In this cannellini beans recipe, Swiss chard, olive oil, and a big squeeze of lemon juice transform a humble pot of beans into a bright, wholesome meal.
I love the simplicity of this cannellini beans recipe. I first started making it last spring, when our trips to the grocery store were few and far between. You only need a handful of ingredients to make it – dried cannellini beans, aromatics, lemon juice, and Swiss chard – and even those are flexible. If you don’t have cannellini beans, substitute other dried white beans, like Great Northern or navy beans. If you don’t have chard, use kale or spinach. No shallot? Try an onion. No – well, you get the idea.
After a long, hands-off simmer, these humble ingredients transform into a wholesome, warming one-pot meal. If you’ve never cooked with dried beans before, you’ll discover their magic as soon as you taste it. As they cook, they release some of their starches into the cooking water, creating a flavorful broth. When you eat, make sure to serve this cannellini beans recipe with good crusty bread. You’ll want to sop up every last drop of that tasty cooking liquid!
How to Cook Cannellini Beans
Making this cannellini beans recipe takes some time, but don’t let it scare you. The process is almost entirely hands-off! Here’s how it goes:
First, soak the beans. Heads up! You’ll need to do this step the day, or at least 8 hours, before you plan to cook the beans. It can be a bit of a pain to plan ahead, but it’s totally worth it – soaking the beans shortens their cooking time, and it makes them easier to digest.
Place the beans in a large bowl and sift through them, discarding any stones or debris. Cover them with cold water, and set them aside to soak for at least 8 hours, or overnight.
Next, drain and rinse the beans. Place them in a large pot and cover them with 2 inches of water.
Then, cook! Bring the water to a boil, and skim off any foam that rises to the top. Reduce the heat and simmer for 30 minutes. Add the aromatics, salt, and pepper. If you like, you can also add a piece of kombu to make the beans more digestible, but be careful to keep the cooking water at a gentle simmer. If it boils, the kombu will cause it to become bitter.
Continue simmering for up to 2 more hours, until the beans are tender. I like to check them every 30 minutes. If the pot begins to dry out at any point, add more water to keep the beans submerged.
Finally, season to taste. When the cannellini beans are tender, remove the garlic, fennel fronds, and kombu from the pot. Peel off the garlic’s papery skins, and mash the cloves into a paste. Stir it back into the pot, along with the olive oil, lemon juice, and Swiss chard, and cook for a few minutes more, until the chard is just wilted. Adjust the lemon, salt, and pepper to taste. That’s it!
Cannellini Beans Recipe Serving Suggestions
When you’re ready to eat, ladle the cannellini beans and their cooking liquid into bowls. Drizzle each one with olive oil and sprinkle it with chopped parsley and red pepper flakes. Pass the crusty bread, and dig in!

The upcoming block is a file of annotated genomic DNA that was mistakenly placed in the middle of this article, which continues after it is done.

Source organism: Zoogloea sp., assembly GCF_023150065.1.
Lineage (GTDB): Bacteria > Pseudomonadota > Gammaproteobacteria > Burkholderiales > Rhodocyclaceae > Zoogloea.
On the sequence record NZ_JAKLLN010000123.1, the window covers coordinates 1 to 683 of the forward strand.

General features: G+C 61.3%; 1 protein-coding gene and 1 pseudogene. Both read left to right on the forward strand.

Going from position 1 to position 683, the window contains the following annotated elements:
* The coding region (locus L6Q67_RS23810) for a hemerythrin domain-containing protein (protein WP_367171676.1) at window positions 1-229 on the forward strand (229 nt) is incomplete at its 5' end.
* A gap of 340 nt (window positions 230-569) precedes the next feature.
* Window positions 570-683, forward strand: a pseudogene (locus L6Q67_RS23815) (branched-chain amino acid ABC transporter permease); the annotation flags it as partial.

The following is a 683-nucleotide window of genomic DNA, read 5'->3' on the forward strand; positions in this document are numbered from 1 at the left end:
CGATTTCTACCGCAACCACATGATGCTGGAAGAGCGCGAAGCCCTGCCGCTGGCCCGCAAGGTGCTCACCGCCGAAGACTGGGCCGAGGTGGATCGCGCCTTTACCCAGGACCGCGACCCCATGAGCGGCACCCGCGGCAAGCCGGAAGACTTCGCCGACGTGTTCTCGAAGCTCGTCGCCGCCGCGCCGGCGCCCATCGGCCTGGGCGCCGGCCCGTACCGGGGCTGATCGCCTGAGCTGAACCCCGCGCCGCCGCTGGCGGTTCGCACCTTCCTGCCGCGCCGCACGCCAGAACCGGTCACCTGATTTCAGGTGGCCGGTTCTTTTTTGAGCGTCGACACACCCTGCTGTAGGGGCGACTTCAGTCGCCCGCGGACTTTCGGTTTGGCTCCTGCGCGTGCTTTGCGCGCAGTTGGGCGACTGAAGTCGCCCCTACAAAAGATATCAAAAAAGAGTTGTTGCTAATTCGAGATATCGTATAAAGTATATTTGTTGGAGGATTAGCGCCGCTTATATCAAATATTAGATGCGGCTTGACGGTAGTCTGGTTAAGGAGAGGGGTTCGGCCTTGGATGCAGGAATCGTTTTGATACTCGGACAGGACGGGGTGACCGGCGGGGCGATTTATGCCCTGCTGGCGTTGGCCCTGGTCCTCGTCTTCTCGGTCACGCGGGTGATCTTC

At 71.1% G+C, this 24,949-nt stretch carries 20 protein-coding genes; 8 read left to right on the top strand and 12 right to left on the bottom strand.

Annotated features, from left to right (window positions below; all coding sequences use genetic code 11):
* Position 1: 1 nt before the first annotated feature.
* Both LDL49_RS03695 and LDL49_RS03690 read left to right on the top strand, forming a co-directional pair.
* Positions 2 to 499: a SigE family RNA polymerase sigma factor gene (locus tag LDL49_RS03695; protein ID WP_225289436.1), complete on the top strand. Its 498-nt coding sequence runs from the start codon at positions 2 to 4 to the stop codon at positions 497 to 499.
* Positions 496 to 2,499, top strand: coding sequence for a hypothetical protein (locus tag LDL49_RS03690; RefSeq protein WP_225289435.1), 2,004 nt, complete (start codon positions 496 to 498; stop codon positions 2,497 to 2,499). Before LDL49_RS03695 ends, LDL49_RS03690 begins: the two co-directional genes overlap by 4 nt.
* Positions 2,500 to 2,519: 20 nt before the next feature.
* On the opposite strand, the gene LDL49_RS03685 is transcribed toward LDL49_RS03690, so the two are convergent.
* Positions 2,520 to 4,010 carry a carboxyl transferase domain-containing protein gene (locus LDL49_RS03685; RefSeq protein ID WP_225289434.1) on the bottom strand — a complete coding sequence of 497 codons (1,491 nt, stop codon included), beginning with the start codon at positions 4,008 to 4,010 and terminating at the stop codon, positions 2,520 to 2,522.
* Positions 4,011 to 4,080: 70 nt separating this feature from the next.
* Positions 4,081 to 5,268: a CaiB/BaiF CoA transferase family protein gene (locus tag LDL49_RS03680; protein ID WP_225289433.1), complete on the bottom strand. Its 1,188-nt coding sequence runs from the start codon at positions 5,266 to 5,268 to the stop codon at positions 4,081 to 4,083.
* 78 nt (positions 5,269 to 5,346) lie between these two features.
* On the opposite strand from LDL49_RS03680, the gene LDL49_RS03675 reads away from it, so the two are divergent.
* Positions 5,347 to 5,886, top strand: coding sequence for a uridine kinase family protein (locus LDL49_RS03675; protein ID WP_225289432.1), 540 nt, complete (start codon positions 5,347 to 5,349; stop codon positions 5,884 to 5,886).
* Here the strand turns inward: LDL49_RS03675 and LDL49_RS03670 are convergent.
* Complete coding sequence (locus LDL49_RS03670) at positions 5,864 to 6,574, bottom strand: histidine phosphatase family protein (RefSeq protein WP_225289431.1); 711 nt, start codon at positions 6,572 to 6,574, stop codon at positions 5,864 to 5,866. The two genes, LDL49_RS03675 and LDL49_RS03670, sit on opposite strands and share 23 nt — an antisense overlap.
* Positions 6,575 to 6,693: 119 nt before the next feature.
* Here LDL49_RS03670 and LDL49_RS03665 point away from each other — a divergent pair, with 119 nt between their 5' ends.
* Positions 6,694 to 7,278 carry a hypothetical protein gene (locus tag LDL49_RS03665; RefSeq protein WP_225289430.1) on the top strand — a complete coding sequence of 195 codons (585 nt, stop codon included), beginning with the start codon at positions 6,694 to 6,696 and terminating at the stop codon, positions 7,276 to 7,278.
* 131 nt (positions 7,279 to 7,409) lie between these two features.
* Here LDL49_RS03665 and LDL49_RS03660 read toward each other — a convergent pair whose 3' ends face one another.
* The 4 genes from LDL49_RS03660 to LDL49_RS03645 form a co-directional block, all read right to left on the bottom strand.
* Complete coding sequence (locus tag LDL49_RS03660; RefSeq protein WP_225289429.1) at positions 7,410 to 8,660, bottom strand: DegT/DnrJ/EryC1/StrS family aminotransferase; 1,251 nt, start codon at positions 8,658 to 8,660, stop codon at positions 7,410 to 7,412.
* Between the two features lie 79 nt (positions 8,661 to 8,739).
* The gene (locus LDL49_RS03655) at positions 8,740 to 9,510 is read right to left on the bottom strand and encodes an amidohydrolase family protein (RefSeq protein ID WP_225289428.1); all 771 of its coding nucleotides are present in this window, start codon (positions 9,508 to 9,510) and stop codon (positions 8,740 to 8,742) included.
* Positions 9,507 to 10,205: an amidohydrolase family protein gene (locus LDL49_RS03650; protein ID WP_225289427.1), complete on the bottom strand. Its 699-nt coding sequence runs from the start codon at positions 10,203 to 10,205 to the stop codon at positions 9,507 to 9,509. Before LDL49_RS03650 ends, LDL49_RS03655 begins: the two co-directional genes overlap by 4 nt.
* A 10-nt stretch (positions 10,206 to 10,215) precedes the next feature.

If you’re craving a larger meal, pair this cannellini beans recipe with a salad, like my Kohlrabi Slaw, Pear Salad, or Citrus Salad. It would also be excellent with any of these simple vegetable side dishes:
- Roasted Fennel
- Blanched Green Beans
- Roasted Radishes
- Sautéed Broccoli Rabe
- Roasted Vegetables
- Sautéed or Roasted Broccoli
More Hearty Soups and Stews
If you love this cannellini beans recipe, try one of these hearty soups or stews next:
- Black Bean Soup
- Best Lentil Soup
- Creamy Potato Soup
- Wild Rice Soup
- Easy Vegetarian Chili
- Yellow Split Pea Soup
- Tortellini Soup
- Or any of these 30 Best Soup Recipes!
- 2 cups dried cannellini beans
- 2 shallots, peeled and quartered
- 1 garlic bulb, top evenly sliced off
- 1 fennel, white bulb, chopped, tops and fronds, cut into large 4-inch pieces (the tops will be removed toward the end)
- 1 teaspoon sea salt, more to taste
- Freshly ground black pepper
- 1 (3-inch) piece of kombu, rinsed, optional* (see note)
- 1 tablespoon extra-virgin olive oil, more for drizzling
- 2 tablespoons fresh lemon juice, more to taste
- 1 bunch Swiss chard, stems removed, leaves torn
- Crusty bread, for serving
- 2 tablespoons chopped parsley
- Pinch red pepper flakes, optional
- Place the beans in a large bowl. Sort through them and discard any stones or debris. Cover with 2 to 3 inches of water and discard any beans that float. Soak at room temperature for 8 hours or overnight. Drain and rinse well.
- Place the beans in a large pot and cover with 2 inches of water. Bring to a boil. Reduce the heat and simmer, uncovered, for 30 minutes. Skim any foam off the top, then add the shallots, garlic, fennel, salt, lots of freshly ground black pepper, and the kombu, if using. Continue simmering until tender, up to 2 more hours, stirring occasionally. The timing will depend on the type and freshness of your beans (older beans will take longer than fresher beans). I typically check them every 30 minutes. Add more water to the pot, as needed, as it starts to evaporate.
- When the beans are tender, remove the garlic, fennel stalks, and kombu. Discard the garlic papers. Use the back of a knife to mash the soft garlic cloves into a paste, then return it to the pot. Stir in the olive oil and lemon juice, and season to taste. I like to add 1/2 to 1 teaspoon more salt, more pepper, and a pinch of red pepper flakes.
- Add the chard leaves and cook until the chard is just wilted. Season to taste and serve in bowls with drizzles of olive oil and crusty bread. Sprinkle with parsley.